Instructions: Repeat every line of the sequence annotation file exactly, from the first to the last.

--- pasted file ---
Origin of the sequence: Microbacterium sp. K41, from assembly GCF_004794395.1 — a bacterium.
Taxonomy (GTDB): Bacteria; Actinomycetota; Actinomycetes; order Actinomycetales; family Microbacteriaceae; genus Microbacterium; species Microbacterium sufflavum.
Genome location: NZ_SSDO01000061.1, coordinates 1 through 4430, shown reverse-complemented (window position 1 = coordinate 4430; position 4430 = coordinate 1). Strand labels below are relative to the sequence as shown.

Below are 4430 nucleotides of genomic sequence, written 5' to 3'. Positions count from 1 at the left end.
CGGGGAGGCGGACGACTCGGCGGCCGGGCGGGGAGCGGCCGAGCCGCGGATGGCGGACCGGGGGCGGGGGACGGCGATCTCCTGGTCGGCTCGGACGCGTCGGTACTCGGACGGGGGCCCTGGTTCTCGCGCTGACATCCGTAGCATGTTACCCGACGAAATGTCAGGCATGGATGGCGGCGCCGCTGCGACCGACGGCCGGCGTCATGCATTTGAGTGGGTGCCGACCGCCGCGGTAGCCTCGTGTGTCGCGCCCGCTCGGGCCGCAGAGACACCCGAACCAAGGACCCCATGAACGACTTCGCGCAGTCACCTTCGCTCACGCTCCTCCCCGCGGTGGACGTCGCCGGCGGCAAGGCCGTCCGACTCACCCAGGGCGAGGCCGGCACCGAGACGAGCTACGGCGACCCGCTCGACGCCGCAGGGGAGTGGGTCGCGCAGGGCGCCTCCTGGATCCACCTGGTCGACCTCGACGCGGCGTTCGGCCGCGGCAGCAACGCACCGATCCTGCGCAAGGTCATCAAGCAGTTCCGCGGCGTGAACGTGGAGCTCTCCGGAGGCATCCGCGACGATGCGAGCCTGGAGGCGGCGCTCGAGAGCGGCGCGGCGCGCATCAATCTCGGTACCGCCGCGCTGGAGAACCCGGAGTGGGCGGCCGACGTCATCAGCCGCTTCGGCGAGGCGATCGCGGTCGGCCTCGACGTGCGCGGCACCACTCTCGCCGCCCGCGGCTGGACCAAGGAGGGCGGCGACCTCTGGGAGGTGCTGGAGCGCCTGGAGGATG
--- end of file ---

Origin of the sequence: Microbacterium sp. K41, from assembly GCF_004794395.1 — a bacterium.
Taxonomy (GTDB): Bacteria; Actinomycetota; Actinomycetes; order Actinomycetales; family Microbacteriaceae; genus Microbacterium; species Microbacterium sufflavum.
Genome location: NZ_SSDO01000061.1, coordinates 1 through 4430, shown reverse-complemented (window position 1 = coordinate 4430; position 4430 = coordinate 1). Strand labels below are relative to the sequence as shown.

Below are 4430 nucleotides of genomic sequence, written 5' to 3'. Positions count from 1 at the left end.
CGGGGAGGCGGACGACTCGGCGGCCGGGCGGGGAGCGGCCGAGCCGCGGATGGCGGACCGGGGGCGGGGGACGGCGATCTCCTGGTCGGCTCGGACGCGTCGGTACTCGGACGGGGGCCCTGGTTCTCGCGCTGACATCCGTAGCATGTTACCCGACGAAATGTCAGGCATGGATGGCGGCGCCGCTGCGACCGACGGCCGGCGTCATGCATTTGAGTGGGTGCCGACCGCCGCGGTAGCCTCGTGTGTCGCGCCCGCTCGGGCCGCAGAGACACCCGAACCAAGGACCCCATGAACGACTTCGCGCAGTCACCTTCGCTCACGCTCCTCCCCGCGGTGGACGTCGCCGGCGGCAAGGCCGTCCGACTCACCCAGGGCGAGGCCGGCACCGAGACGAGCTACGGCGACCCGCTCGACGCCGCAGGGGAGTGGGTCGCGCAGGGCGCCTCCTGGATCCACCTGGTCGACCTCGACGCGGCGTTCGGCCGCGGCAGCAACGCACCGATCCTGCGCAAGGTCATCAAGCAGTTCCGCGGCGTGAACGTGGAGCTCTCCGGAGGCATCCGCGACGATGCGAGCCTGGAGGCGGCGCTCGAGAGCGGCGCGGCGCGCATCAATCTCGGTACCGCCGCGCTGGAGAACCCGGAGTGGGCGGCCGACGTCATCAGCCGCTTCGGCGAGGCGATCGCGGTCGGCCTCGACGTGCGCGGCACCACTCTCGCCGCCCGCGGCTGGACCAAGGAGGGCGGCGACCTCTGGGAGGTGCTGGAGCGCCTGGAGGATG